Testifying before the Senate Foreign Relations Committee on October 19, Condoleezza Rice was asked whether the Bush administration was planning military action against Syria. She answered, “I don’t think the President ever takes any of his options off the table concerning anything to do with military force.”
Last time we read the U.S. Constitution, the grave decision to use military force against another country was a matter for Congress to decide -- not an “option” for a President.
And last time we read the UN Charter, it provided that “all members shall refrain in their international relations from the threat or use of force against the territorial integrity or political independence of any state.”
We’ve been here before. President Bush used trumped-up fears (like mushroom clouds over American cities) and frauds (like imaginary “yellowcake” uranium) to fool the American people into attacking Iraq. Now we and the Iraqi people are paying the price.
With the American military bogged down in what Lt. Gen. William Odom, director of the National Security Agency under Ronald Reagan, calls “the greatest strategic disaster in United States history,” and with a majority of the American people saying the US made the wrong decision in using military force against Iraq, it may be hard to believe that the Bush administration is really contemplating further adventures.
But regimes facing military embarrassment are notorious for expanding the theater of war – witness Nixon’s expansion of the Vietnam war into Cambodia. And the same delusions that got us into Iraq – from imaginary threats of illicit weapons to dreams of welcome from cheering crowds – are being repeated about Iran and Syria.
War with Syria is already dangerously close. A series of clashes between US and Syrian troops have killed Syrians and, according to current and former US officials, raise the prospect that cross-border military operations may become a dangerous new front in the Iraq war. According to press accounts, US forces have crossed the border into Syria, sometimes by accident, sometimes deliberately. An October 1 meeting of top Bush officials in the White House considered “options,” including “special operations” against Syria. Bush administration officials are already laying the groundwork for attacks with the kinds of justifications they used to ensnare the U.S. in Iraq.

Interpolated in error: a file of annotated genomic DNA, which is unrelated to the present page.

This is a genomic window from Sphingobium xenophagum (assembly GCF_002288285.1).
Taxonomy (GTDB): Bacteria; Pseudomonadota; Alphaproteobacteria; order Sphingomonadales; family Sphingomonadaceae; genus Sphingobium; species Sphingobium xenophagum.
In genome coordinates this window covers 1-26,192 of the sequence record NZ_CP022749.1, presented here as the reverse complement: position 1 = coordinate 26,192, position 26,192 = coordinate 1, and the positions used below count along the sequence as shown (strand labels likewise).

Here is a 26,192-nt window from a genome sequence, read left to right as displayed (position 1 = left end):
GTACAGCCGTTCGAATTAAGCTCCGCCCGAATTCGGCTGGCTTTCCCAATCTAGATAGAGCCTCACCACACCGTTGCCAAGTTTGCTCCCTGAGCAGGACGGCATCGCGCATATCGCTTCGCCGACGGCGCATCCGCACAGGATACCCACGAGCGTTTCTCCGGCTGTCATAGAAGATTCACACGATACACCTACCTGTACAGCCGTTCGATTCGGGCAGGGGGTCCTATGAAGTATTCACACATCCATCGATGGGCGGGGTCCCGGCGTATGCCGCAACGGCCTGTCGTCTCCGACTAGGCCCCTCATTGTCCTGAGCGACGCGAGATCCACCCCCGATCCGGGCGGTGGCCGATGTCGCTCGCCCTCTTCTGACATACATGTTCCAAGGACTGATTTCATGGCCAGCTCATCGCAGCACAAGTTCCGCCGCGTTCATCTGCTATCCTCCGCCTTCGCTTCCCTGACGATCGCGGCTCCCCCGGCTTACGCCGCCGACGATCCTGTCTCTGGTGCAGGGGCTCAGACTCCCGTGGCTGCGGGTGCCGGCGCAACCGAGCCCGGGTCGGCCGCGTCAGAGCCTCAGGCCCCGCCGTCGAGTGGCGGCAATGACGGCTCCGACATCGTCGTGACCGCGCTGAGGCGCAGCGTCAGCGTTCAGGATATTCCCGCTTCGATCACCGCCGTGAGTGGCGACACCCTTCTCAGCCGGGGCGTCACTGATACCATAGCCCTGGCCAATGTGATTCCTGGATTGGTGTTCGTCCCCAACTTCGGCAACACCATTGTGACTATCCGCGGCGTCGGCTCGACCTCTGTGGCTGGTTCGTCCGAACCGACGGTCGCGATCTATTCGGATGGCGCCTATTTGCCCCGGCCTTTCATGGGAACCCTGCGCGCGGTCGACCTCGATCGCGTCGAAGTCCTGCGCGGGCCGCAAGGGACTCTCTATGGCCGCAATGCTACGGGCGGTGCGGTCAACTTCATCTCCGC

The Bush administration seems to believe that the President has the power to make war on anybody it chooses without even having to consult with Congress. Senator Chafee observed to Secretary Rice, “Under the Iraq war resolution, we restricted any military action to Iraq.” Then he asked, “So would you agree that if anything were to occur on Syrian or Iranian soil, you would have to return to Congress to get that authorization?” Rice’s reply? “Senator, I don’t want to try and circumscribe presidential war powers. And I think you’ll understand fully that the President retains those powers in the war on terrorism and in the war on Iraq.”
The provisions of the Constitution that limit the power of the President to make war are wisely designed to protect the people of our country from just the kind of dubious war that the Bush administration conducted against Iraq – and that the great majority of Americans now believe was a mistake. Similarly the restrictions on aggressive war in the UN Charter protect not only countries that might be attacked, but also the people of countries whose leaders may be tempted to conduct such attacks. Nothing could do more for American’s national security today than a reinvigoration of these constraints on military adventurism.
While we are debating how to extricate ourselves from our quagmire in Iraq, the Congress and the American people need to make one thing perfectly clear: Attack on Iran, Syria, or any other country without the explicit endorsement of the U.S. Congress and the UN is not an “option” for the President.
As the old saying goes, “fool me once, shame on you; fool me twice, shame on me!” Congress and the American people allowed President Bush to fool us into war with Iraq. Shame on us if we allow him to do it again in Syria, Iran, or anywhere else!
Legal scholar Brendan Smith and historian Jeremy Brecher are the editors, with Jill Cutler, of In the Name of Democracy: American War Crimes in Iraq and Beyond. (Metropolitan/Holt, 2005).)
Sources: Anne Gearan, “Rice: U.S. May Still Be in Iraq in 10 Years,” Associated Press, October 19, 2005./ Evan Lehman, “Retired general: Iraq invasion was 'strategic disaster',” Lowell Sun, September 30, 2005/ Princeton Survey Research Associates/Pew Research Center for the People and the Press, interviews conducted October 6-10, 2005./ James Risen and David E. Sanger, “G.I’s and Syrians in Tense Clashes on Iraqi Border,” New York Times, October 15, 2005./ CQ Transcriptions, October 19, 2005.